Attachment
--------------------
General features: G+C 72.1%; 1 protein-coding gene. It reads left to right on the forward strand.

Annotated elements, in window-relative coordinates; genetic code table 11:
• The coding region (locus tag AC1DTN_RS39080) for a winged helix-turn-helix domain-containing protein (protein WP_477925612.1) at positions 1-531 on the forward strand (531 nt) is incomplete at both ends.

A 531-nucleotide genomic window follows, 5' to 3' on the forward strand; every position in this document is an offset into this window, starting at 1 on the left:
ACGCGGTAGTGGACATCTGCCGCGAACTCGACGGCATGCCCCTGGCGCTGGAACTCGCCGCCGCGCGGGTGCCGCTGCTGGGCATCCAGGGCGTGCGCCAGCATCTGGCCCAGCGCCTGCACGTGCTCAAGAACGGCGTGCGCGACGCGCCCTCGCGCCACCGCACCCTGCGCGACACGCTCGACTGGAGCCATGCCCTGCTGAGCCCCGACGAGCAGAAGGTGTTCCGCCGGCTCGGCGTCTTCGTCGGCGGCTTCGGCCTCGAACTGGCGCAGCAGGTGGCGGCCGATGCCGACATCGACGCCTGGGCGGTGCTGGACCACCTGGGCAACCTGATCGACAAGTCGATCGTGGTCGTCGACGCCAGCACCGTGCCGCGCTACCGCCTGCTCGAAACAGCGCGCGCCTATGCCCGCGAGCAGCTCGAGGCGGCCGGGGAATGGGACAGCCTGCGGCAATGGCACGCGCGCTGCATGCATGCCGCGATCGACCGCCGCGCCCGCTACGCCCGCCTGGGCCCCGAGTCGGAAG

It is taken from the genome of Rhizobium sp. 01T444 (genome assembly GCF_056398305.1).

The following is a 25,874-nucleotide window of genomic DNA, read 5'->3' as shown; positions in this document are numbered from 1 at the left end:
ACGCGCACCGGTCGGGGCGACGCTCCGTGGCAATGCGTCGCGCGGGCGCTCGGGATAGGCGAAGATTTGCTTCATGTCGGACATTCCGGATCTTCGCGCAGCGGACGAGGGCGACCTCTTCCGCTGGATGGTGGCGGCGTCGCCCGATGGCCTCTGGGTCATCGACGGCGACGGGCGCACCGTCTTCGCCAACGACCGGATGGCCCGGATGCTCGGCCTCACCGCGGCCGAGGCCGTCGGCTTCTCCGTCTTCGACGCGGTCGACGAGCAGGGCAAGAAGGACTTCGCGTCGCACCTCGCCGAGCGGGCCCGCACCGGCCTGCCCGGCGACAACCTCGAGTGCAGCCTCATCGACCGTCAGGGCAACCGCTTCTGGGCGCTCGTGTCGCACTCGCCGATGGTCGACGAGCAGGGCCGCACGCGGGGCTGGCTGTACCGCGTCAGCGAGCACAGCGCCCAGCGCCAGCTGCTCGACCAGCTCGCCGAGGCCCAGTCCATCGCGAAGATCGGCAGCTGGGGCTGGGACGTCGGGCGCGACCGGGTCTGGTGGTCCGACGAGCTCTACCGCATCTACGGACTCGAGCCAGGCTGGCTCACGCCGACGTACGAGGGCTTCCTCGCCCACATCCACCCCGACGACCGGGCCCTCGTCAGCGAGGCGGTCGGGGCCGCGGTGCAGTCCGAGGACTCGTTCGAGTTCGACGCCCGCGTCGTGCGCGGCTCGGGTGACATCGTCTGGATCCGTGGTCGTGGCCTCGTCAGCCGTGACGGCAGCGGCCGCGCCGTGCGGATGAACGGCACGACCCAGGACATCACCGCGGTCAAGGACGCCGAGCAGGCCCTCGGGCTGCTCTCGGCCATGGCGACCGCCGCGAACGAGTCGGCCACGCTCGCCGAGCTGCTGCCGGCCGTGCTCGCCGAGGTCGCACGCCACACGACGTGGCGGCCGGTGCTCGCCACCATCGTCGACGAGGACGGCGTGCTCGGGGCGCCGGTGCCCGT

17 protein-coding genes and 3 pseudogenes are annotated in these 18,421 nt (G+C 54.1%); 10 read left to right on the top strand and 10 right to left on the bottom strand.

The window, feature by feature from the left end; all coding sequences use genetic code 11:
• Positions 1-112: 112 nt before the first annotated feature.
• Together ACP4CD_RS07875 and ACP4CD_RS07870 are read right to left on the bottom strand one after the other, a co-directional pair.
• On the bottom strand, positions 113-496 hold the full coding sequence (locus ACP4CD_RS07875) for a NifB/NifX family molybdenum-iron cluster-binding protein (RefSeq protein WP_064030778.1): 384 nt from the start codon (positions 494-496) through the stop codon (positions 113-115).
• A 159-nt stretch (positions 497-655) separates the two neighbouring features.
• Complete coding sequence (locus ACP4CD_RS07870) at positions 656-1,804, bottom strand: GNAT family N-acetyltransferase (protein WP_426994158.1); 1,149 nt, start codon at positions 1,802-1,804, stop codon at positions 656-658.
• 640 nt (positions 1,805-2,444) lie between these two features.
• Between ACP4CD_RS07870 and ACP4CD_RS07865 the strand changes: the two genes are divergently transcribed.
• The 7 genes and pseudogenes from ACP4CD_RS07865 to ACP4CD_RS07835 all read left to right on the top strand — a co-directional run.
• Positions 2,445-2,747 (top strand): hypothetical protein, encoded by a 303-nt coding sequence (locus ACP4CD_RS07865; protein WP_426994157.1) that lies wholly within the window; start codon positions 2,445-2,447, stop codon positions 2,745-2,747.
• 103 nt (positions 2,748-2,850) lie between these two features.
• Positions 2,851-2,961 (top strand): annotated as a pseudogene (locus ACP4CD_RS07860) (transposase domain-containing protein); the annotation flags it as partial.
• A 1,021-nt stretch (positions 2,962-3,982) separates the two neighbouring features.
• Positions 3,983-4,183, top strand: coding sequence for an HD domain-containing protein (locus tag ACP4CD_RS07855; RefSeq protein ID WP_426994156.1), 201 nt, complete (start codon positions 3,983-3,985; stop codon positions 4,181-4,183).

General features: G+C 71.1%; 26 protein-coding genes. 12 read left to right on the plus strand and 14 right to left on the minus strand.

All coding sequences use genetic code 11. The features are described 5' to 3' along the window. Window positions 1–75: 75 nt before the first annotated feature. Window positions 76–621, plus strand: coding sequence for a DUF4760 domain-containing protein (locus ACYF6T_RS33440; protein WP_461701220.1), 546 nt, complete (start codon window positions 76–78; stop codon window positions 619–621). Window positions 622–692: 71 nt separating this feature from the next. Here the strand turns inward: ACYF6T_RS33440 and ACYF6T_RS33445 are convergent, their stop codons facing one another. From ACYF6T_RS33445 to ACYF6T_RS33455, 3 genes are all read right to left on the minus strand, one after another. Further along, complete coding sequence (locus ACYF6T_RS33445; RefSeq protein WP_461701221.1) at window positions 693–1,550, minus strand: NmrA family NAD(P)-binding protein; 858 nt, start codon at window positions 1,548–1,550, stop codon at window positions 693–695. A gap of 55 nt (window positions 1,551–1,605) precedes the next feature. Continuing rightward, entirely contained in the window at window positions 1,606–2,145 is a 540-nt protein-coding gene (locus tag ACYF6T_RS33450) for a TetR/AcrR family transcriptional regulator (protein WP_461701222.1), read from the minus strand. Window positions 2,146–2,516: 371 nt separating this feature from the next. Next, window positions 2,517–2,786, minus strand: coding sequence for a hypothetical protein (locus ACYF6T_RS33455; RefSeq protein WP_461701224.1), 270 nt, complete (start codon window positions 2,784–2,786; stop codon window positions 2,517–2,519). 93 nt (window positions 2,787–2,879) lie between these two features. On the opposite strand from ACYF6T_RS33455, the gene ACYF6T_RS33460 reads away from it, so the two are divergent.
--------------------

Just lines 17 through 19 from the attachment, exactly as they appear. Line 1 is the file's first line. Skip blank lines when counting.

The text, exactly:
• Between ACP4CD_RS07870 and ACP4CD_RS07865 the strand changes: the two genes are divergently transcribed.
• The 7 genes and pseudogenes from ACP4CD_RS07865 to ACP4CD_RS07835 all read left to right on the top strand — a co-directional run.
• Positions 2,445-2,747 (top strand): hypothetical protein, encoded by a 303-nt coding sequence (locus ACP4CD_RS07865; protein WP_426994157.1) that lies wholly within the window; start codon positions 2,445-2,447, stop codon positions 2,745-2,747.